August 28, 2007 | Vol 2, Num 35
e-glass weekly, your weekly source for industry news and financial data
News to know
More consolidation coming
More top stories
Product spotlight
Temperature controller
Financials
Construction slips 11 percent in July
More business headlines
e-Poll
Do you think the fall of the subprime mortgage market will affect construction spending in the nonresidential segment?
Yes, and it could be severe
Yes, but it will be minor
No, the market is strong enough to withstand it



Last week's poll results: 
Have you been a victim of an ordering scam?

56.58%: No

27.63%: No, because we caught on in time

15.79%: Yes



Financials

Construction slips 11 percent in July
Nonresidential segment remains strong

New construction starts fell 11 percent in July to a seasonally adjusted annual rate of $588.1 billion, according to an Aug. 22 release from McGraw Hill Construction of New York.

The value of construction from January to July reached $363.2 billion, 13 percent below the same period last year. Though, with the residential segment excluded, construction starts during the period show a 2 percent increase year-over-year, according to the release.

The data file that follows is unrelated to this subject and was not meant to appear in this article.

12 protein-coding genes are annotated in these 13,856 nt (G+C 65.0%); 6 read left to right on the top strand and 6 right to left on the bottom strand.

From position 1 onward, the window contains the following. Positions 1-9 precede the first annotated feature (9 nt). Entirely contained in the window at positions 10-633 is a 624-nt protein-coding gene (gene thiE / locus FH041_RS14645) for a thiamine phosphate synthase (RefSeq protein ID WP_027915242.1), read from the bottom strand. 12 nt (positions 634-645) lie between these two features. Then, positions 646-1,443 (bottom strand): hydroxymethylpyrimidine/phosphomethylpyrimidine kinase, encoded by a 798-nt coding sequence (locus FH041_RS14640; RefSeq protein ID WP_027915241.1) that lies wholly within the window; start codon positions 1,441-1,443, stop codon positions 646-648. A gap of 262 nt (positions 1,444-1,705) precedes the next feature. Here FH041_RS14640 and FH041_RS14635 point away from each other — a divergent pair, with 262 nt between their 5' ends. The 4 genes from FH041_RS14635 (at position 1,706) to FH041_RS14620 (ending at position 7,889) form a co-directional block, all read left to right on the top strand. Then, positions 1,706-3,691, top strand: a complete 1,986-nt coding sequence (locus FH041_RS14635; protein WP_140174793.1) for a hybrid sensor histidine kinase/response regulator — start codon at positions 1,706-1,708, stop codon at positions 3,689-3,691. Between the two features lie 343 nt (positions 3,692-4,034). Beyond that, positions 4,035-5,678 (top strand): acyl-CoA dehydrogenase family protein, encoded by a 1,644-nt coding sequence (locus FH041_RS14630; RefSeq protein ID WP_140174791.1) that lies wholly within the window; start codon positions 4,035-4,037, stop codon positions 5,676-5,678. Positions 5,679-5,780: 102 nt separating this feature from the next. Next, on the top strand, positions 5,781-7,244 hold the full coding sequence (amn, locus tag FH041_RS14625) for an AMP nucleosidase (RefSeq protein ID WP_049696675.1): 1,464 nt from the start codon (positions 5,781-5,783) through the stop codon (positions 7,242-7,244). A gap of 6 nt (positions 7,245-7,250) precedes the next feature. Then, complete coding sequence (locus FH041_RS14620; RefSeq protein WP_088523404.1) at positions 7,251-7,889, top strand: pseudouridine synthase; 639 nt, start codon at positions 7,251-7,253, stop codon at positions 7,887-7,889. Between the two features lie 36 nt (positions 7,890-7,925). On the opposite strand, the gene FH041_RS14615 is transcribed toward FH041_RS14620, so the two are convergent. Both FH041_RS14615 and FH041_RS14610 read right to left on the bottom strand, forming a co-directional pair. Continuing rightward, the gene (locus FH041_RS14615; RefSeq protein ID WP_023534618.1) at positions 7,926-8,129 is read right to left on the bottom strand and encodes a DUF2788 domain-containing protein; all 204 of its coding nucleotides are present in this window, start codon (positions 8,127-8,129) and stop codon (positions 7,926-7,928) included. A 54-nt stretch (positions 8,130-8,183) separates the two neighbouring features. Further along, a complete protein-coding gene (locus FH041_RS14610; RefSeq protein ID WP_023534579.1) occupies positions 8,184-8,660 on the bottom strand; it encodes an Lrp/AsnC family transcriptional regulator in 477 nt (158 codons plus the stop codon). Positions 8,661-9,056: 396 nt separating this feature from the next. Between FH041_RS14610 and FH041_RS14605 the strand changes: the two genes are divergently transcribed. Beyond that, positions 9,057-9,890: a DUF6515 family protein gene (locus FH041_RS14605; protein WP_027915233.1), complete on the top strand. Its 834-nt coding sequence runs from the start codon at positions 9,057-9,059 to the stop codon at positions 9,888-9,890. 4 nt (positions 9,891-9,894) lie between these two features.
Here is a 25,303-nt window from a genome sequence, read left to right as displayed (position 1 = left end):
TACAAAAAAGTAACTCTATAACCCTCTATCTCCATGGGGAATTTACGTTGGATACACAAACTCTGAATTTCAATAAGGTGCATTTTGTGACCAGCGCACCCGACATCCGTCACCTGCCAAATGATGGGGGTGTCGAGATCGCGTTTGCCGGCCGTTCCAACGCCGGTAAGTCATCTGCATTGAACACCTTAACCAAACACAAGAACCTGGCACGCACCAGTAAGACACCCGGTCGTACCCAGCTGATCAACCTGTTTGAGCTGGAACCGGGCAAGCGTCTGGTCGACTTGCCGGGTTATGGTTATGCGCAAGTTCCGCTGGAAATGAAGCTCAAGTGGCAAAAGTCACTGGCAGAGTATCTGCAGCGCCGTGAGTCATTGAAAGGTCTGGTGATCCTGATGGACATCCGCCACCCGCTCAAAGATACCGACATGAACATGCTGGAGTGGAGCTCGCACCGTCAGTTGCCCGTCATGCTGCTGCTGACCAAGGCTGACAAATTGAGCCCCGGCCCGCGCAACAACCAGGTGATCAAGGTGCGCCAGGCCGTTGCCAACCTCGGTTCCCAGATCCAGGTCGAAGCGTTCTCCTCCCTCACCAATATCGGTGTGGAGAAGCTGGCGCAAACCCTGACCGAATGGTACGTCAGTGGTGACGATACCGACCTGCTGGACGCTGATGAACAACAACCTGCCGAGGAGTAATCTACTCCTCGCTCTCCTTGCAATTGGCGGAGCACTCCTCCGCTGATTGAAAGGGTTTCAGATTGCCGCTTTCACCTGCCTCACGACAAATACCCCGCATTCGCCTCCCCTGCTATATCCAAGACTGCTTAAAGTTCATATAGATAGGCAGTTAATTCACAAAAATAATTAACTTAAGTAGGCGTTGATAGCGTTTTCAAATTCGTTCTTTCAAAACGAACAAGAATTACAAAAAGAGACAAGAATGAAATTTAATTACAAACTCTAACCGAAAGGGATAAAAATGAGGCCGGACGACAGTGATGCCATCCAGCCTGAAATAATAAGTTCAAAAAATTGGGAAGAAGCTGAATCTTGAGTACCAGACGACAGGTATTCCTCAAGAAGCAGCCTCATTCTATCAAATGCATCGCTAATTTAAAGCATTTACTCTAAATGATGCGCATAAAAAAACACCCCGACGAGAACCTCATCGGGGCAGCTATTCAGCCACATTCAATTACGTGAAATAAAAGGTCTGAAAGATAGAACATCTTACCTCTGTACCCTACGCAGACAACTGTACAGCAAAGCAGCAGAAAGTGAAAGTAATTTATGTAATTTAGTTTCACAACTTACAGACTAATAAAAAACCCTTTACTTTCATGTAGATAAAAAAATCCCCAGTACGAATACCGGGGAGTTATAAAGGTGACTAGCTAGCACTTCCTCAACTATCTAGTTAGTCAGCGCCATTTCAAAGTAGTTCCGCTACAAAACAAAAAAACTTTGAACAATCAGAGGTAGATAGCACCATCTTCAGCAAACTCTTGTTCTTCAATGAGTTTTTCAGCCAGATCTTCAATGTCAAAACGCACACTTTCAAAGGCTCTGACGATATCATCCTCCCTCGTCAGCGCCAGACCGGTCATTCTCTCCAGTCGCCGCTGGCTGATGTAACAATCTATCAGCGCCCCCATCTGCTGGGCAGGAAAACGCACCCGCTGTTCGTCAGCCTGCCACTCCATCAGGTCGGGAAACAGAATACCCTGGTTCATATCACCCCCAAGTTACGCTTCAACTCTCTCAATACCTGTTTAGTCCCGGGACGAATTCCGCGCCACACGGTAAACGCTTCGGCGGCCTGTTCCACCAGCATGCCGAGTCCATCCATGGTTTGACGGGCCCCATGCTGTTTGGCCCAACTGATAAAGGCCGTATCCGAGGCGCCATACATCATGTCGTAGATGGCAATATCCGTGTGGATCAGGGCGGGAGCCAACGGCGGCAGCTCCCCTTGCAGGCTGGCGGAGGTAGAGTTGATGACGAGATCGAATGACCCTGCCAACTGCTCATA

Nonresidential starts fell 23 percent in July, following an uncharacteristically strong June that saw a 27 percent increase in spending.

“July’s slower activity for nonresidential building was expected, since June had been boosted by the start of several massive projects,” Robert Murray, vice president of economic affairs for McGraw-Hill Construction, said in the release. “The year-to-date figures show that non-residential building … is performing fairly well in 2007.”

Despite the decline, several nonresidential segments saw growth during the month, including public buildings, up 23 percent, transportation terminals, up 27 percent, and store construction, up 4 percent. Store construction sits 12 percent year-over-year.

“One of the more interesting parts of this year’s nonresidential market is the continued strength for stores and shopping centers,” Murray said in the release. “This project type has typically followed the pattern shown by homebuilding, but so far it has been able to withstand any downward pull from the weak housing sector.”

Read the full release here.

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